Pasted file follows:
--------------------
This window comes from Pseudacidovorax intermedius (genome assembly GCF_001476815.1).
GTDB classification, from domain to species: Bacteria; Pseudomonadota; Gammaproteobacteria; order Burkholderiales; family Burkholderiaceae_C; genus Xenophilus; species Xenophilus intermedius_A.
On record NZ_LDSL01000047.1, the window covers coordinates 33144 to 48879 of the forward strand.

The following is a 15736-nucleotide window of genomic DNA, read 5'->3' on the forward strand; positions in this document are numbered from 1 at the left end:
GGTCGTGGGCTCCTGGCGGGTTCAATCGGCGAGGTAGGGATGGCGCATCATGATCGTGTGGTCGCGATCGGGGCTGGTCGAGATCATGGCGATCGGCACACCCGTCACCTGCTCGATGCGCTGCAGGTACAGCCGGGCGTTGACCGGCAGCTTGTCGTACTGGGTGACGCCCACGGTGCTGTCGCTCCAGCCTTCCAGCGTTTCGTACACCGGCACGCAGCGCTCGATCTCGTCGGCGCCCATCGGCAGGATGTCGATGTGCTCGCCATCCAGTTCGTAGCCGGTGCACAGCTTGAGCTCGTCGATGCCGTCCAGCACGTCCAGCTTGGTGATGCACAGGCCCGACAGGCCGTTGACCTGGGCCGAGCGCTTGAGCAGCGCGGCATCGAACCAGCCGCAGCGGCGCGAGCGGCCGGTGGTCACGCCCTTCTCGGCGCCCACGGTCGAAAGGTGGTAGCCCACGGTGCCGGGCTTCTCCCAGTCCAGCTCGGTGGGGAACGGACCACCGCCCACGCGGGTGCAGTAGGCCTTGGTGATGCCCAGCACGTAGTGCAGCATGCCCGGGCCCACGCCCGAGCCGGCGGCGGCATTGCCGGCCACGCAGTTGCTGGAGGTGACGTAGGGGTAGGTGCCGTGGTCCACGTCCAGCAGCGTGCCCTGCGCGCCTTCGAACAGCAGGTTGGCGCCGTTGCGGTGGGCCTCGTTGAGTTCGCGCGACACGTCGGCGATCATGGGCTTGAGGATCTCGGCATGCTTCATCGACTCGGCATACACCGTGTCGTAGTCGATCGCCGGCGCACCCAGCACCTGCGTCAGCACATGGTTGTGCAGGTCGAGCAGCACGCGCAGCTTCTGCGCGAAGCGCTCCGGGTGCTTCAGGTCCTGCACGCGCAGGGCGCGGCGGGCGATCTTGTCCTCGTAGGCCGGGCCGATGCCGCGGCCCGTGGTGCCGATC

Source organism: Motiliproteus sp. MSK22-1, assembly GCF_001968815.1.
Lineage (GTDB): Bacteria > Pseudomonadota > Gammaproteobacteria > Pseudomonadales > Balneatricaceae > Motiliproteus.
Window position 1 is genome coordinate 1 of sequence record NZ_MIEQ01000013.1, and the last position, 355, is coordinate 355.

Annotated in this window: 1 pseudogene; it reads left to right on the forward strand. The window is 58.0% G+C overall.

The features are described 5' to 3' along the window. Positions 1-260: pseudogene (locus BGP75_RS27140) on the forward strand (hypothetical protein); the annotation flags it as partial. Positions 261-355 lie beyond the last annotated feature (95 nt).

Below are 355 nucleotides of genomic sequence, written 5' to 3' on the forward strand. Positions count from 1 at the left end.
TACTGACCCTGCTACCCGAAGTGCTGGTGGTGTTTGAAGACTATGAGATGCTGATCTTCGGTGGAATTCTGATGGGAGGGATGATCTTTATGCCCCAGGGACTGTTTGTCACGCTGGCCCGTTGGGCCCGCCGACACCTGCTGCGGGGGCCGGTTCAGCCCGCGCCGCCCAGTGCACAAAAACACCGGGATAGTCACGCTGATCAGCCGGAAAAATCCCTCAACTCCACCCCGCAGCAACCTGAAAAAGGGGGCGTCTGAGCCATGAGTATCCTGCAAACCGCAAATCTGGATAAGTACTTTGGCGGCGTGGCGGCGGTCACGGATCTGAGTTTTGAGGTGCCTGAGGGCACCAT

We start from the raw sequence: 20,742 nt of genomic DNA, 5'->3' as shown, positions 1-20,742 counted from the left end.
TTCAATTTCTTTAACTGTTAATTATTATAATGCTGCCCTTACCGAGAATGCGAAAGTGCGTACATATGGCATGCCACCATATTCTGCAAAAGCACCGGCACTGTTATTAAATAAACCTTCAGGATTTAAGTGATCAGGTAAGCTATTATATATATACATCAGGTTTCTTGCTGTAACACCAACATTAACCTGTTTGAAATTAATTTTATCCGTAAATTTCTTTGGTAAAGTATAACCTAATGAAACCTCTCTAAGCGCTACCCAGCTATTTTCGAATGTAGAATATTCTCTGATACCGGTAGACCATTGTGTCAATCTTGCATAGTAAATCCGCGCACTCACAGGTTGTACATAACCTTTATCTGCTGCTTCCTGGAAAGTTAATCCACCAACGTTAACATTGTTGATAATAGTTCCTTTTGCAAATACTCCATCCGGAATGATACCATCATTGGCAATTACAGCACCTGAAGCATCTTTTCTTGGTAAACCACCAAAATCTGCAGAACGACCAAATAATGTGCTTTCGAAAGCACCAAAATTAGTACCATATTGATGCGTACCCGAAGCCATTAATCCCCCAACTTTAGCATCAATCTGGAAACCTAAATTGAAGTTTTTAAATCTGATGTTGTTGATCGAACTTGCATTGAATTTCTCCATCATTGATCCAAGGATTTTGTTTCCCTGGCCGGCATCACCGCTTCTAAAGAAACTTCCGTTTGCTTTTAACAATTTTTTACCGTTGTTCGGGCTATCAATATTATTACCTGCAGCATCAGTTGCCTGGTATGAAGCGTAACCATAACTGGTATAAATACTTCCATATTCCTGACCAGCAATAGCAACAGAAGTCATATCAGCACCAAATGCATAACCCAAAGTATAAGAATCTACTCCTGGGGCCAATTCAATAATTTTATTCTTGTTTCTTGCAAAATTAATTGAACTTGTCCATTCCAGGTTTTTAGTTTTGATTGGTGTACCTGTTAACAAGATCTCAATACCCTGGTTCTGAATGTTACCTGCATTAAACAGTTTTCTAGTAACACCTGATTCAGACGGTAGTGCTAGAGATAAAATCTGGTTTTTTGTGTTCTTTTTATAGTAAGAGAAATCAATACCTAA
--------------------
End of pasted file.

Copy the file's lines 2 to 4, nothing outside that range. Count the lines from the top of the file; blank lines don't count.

GTDB classification, from domain to species: Bacteria; Pseudomonadota; Gammaproteobacteria; order Burkholderiales; family Burkholderiaceae_C; genus Xenophilus; species Xenophilus intermedius_A.
On record NZ_LDSL01000047.1, the window covers coordinates 33144 to 48879 of the forward strand.

The following is a 15736-nucleotide window of genomic DNA, read 5'->3' on the forward strand; positions in this document are numbered from 1 at the left end: